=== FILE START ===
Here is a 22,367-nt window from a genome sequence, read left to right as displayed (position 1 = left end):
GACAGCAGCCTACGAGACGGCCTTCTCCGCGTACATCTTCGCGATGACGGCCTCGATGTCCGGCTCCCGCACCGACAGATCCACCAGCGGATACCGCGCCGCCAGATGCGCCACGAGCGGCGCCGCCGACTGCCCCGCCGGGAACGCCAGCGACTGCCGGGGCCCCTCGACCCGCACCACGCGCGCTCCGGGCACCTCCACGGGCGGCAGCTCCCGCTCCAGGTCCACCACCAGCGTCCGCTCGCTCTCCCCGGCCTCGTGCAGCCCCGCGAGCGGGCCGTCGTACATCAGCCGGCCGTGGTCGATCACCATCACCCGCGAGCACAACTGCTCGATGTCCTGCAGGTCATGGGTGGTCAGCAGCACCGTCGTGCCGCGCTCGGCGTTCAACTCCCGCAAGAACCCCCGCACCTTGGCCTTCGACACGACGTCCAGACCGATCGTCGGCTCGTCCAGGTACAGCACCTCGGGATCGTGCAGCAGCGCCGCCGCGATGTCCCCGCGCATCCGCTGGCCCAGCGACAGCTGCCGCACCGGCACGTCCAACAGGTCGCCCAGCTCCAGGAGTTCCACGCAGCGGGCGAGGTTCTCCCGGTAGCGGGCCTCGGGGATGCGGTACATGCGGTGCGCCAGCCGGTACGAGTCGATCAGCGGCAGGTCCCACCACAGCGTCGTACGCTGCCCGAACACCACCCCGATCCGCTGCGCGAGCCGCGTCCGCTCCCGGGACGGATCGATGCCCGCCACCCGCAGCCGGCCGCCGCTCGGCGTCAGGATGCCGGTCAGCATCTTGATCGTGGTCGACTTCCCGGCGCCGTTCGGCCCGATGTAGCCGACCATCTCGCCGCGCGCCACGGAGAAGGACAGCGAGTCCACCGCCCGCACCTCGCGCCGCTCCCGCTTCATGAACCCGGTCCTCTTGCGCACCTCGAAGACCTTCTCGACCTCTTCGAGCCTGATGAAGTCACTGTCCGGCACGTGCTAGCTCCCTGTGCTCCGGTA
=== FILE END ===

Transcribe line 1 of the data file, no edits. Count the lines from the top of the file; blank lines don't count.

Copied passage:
Here is a 22,367-nt window from a genome sequence, read left to right as displayed (position 1 = left end):